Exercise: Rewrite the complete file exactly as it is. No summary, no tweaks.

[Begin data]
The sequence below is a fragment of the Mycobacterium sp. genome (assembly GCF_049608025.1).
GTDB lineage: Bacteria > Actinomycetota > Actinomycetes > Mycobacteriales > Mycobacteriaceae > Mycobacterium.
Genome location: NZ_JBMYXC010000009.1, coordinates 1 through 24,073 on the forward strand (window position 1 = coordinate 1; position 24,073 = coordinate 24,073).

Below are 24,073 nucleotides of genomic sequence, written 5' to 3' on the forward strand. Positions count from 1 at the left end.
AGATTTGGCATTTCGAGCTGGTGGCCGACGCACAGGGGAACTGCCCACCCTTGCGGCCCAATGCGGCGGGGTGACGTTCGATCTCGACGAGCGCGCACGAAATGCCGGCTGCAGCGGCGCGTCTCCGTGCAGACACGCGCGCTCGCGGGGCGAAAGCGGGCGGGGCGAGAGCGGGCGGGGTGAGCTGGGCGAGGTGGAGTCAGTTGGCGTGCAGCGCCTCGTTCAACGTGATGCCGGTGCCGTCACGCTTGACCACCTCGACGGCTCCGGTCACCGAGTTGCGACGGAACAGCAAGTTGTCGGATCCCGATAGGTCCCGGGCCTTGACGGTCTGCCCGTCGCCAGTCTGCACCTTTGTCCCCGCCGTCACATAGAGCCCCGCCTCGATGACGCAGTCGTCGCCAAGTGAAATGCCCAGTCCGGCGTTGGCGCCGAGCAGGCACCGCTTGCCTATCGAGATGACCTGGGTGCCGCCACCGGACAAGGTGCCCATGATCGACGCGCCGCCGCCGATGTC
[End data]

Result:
The sequence below is a fragment of the Mycobacterium sp. genome (assembly GCF_049608025.1).
GTDB lineage: Bacteria > Actinomycetota > Actinomycetes > Mycobacteriales > Mycobacteriaceae > Mycobacterium.
Genome location: NZ_JBMYXC010000009.1, coordinates 1 through 24,073 on the forward strand (window position 1 = coordinate 1; position 24,073 = coordinate 24,073).

Below are 24,073 nucleotides of genomic sequence, written 5' to 3' on the forward strand. Positions count from 1 at the left end.
AGATTTGGCATTTCGAGCTGGTGGCCGACGCACAGGGGAACTGCCCACCCTTGCGGCCCAATGCGGCGGGGTGACGTTCGATCTCGACGAGCGCGCACGAAATGCCGGCTGCAGCGGCGCGTCTCCGTGCAGACACGCGCGCTCGCGGGGCGAAAGCGGGCGGGGCGAGAGCGGGCGGGGTGAGCTGGGCGAGGTGGAGTCAGTTGGCGTGCAGCGCCTCGTTCAACGTGATGCCGGTGCCGTCACGCTTGACCACCTCGACGGCTCCGGTCACCGAGTTGCGACGGAACAGCAAGTTGTCGGATCCCGATAGGTCCCGGGCCTTGACGGTCTGCCCGTCGCCAGTCTGCACCTTTGTCCCCGCCGTCACATAGAGCCCCGCCTCGATGACGCAGTCGTCGCCAAGTGAAATGCCCAGTCCGGCGTTGGCGCCGAGCAGGCACCGCTTGCCTATCGAGATGACCTGGGTGCCGCCACCGGACAAGGTGCCCATGATCGACGCGCCGCCGCCGATGTC